4 Things Good Teachers do to Get Students REALLY Involved in Projects
“Almost all of the students in classrooms K-12, and a large percentage of students in colleges are ‘digital natives,’ or students who grew up with ubiquitous access to digital media.”
Jeff VanDrimmelen uses his experience in the classroom to list 4 essentials to motivate and enthrall students. Furthermore, he showcases an example of a students’ project called MacBeth Wars, which was first discussed on Infinite Thinking Machine (http://www.infinitethinking.org/2007/04/itm-7-show-tell.html).
Technology, Video Gaming, and the Future of Schools
"Literacy In Digital Technology Is The New Generation Gap"
K-12 schools often find themselves resisting the latest technologies in order to preserve their existing methods of teaching and learning. When students begin to use cell phones, iPods, instant messaging, social networking sites, or massively multiplayer gaming, schools often respond with bans and filters to restrict student use. But students don’t stop finding innovative uses for the new technologies--they just do it outside of school. As a result, teachers and school leaders keep the integrity of their instructional programs but continue to fall behind the technological learning curve, and find it more difficult to integrate new learning tools in their classrooms.
Project LIVE (Learning through Instructional Video in Education) is part of EUDS4kids (Escondido Union School District, California). The goals of Project LIVE are to foster critical and visual literacy skills in both students and teachers to increase student achievement, for example a two-day teacher training about the use of digital video to support curriculum standards.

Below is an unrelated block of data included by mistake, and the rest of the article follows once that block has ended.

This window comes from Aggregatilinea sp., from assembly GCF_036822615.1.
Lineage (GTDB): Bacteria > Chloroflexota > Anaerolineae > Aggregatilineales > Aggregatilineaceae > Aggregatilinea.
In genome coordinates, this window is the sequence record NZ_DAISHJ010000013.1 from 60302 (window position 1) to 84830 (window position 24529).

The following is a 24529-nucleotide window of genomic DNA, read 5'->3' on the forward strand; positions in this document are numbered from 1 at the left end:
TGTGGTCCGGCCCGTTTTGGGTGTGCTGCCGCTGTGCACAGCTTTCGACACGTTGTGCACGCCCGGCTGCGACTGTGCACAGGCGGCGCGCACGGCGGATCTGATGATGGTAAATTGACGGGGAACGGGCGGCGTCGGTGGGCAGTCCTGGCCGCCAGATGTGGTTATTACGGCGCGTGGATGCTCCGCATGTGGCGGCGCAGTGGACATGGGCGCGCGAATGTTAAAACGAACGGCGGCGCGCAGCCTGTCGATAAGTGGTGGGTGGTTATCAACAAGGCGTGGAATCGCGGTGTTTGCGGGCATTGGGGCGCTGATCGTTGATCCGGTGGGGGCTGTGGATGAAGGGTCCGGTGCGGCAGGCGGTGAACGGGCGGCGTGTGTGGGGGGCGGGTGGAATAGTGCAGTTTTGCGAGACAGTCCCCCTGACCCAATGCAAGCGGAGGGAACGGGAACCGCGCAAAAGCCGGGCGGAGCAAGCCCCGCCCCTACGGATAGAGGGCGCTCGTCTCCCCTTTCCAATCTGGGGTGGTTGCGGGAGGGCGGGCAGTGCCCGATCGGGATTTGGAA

You can find a lot of useful links and resources on the following pages:
- Pre-production (Learning, Media, Storyboards)
- Production (Camera, Sound, Lighting)
- Post-production (iMovie, Final Cut Pro, Editing, Publishing)/project_live.html#publishing
New Technologies for Learning: Contribution of ICT to Innovation in Education
“New Technologies for Learning: Contribution of ICT to Innovation in Education” tackles the key questions concerning the impact of technology on education. This publication is the result of a study commissioned by the European Round Table of Industrialists (ERT) to LINOV (Leuven Institute for Innovative Learning) at the K.U.Leuven, Belgium.
The authors adopt a dynamic and constructive stance: education should neither eagerly and blindly embrace the oncoming ICT wave, nor passively and reluctantly surrender to it, nor should we make sceptical or defensive attempts to keep it out. Instead, education should actively create new powerful learning applications from the potential of ICT. An open but critical analysis of the new learning opportunities should be conducted, as well as a careful assessment of the critical success factors. For the practical implementation of ICT-based innovation in education a systemic approach to the learning process as well as to the educational system is essential.
Consolarium: games-based learning to boost performance
Consolarium on BBC News - Gaming in Education. Learning and Teaching Scotland's Derek Robertson explains new gaming in education projects with the Nintendo DS which are motivating, engaging and improving the attainment of Scottish students.
# video via Technorati: http://technorati.com/videos/youtube.com%2Fwatch%3Fv%3DX5xFMmK5Ujs
# article "Adventures in education - Myst as a teaching tool" (Courtesy of Focus Multimedia & Games Press): http://www.justadventure.com/articles/AdventuresInEducation.shtm
# web site Tim Ryland: http://www.timrylands.com